EPA announced three new actions that will help support a smooth transition to climate-friendly alternatives to HFCs, including:
- listing additional fluorinated and non-fluorinated chemicals as acceptable alternatives in a variety of industry applications;
- identifying refrigerant management options to reduce HFC emissions from air conditioning and refrigeration equipment; and
- organizing with stakeholder engagement a series of sector-specific workshops on seeking transitions away from high global warming potential HFCs.
The class of chemicals to which R-134a belongs — called hydrofluorocarbons, or HFCs — became popular as a replacement for Freon, the refrigerant banned since the 1990s for damaging the Earth’s ozone layer. Most HFCs are harmless to ozone, but collectively they have become a significant driver of climate change — some are up to 10,000 times as potent per ounce as carbon dioxide, climate scientists say.
The new efforts build upon progress and commitments already made under EPA’s GreenChill partnership, which works with the supermarket industry to transition to climate-friendly refrigerants, reduce the amount of refrigerant used, and eliminate harmful refrigerant leaks. If supermarkets nationwide reduce refrigerant leaks to the current GreenChill Partner average of 12.4 percent, they could generate annual cost savings of over $100 million across the industry while preventing the annual emission of about 27 million metric tons of carbon dioxide equivalent (MMTCO2eq), which is equal to emissions from the generation of electricity use by more than 3.7 million homes annually.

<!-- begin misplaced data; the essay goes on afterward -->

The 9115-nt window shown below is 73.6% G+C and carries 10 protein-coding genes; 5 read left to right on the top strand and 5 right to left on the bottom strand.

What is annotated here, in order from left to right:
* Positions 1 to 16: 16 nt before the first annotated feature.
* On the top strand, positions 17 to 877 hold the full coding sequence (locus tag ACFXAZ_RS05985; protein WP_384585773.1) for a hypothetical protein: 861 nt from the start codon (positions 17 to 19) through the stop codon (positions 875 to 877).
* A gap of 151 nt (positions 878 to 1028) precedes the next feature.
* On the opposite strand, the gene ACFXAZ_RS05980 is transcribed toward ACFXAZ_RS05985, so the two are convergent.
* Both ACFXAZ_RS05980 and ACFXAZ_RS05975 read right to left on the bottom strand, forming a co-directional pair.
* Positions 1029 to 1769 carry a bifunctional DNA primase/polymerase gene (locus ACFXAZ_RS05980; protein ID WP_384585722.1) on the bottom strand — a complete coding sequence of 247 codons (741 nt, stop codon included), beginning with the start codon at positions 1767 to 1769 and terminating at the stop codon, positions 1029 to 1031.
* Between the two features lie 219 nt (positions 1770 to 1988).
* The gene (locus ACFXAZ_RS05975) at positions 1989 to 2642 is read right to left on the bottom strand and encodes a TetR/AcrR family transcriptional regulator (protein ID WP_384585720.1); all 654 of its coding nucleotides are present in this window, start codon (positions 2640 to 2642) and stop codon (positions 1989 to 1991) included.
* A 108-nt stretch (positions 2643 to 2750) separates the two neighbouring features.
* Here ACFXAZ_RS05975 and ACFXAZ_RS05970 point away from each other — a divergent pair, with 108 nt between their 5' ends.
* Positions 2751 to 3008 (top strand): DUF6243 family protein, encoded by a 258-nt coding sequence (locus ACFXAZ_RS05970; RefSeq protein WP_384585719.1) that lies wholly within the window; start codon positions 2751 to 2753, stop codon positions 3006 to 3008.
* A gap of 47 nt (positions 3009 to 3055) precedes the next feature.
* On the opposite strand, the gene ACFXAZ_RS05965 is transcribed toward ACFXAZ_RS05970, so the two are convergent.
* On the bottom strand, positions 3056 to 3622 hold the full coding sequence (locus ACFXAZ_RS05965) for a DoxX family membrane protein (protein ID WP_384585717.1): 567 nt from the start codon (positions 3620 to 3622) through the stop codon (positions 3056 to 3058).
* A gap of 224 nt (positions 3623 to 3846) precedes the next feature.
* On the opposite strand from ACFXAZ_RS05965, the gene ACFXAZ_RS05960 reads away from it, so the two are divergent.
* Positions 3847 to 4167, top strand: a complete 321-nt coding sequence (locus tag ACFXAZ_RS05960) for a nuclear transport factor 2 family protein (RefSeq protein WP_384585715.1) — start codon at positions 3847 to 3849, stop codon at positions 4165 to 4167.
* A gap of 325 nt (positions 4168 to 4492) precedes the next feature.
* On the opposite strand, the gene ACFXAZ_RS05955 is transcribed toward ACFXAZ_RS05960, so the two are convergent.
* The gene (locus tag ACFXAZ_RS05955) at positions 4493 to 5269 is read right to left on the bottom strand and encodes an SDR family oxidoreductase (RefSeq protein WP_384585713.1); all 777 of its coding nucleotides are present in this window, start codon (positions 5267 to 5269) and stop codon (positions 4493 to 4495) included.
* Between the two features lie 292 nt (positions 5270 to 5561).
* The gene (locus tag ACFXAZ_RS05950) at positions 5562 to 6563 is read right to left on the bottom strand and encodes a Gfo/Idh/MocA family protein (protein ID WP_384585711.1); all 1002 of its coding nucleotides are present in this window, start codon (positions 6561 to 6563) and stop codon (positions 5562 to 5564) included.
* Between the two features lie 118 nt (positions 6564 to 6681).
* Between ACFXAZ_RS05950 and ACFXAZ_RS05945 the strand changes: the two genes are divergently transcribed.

At the roundtable gathering, GreenChill Partners Target and Hillphoenix announced new commitments and technologies to curb potent greenhouse gases. Target announced that it is expanding its use of HFC-free refrigeration systems, partnering with chemical producers to test the next generation of climate-friendly refrigerants, and working with a beverage cooler manufacturer to test HFC-free solutions this fall. Hillphoenix announced that it is commercializing a new, more energy efficient, HFC-free CO2 booster system, and introducing an HFC-free hydrocarbon self-contained door case. Kroger and Port Townsend Food Co-op of Port Townsend, Wash., also announced that they joined EPA’s GreenChill Partnership. (EPA, Wash Post, 9/16/2014)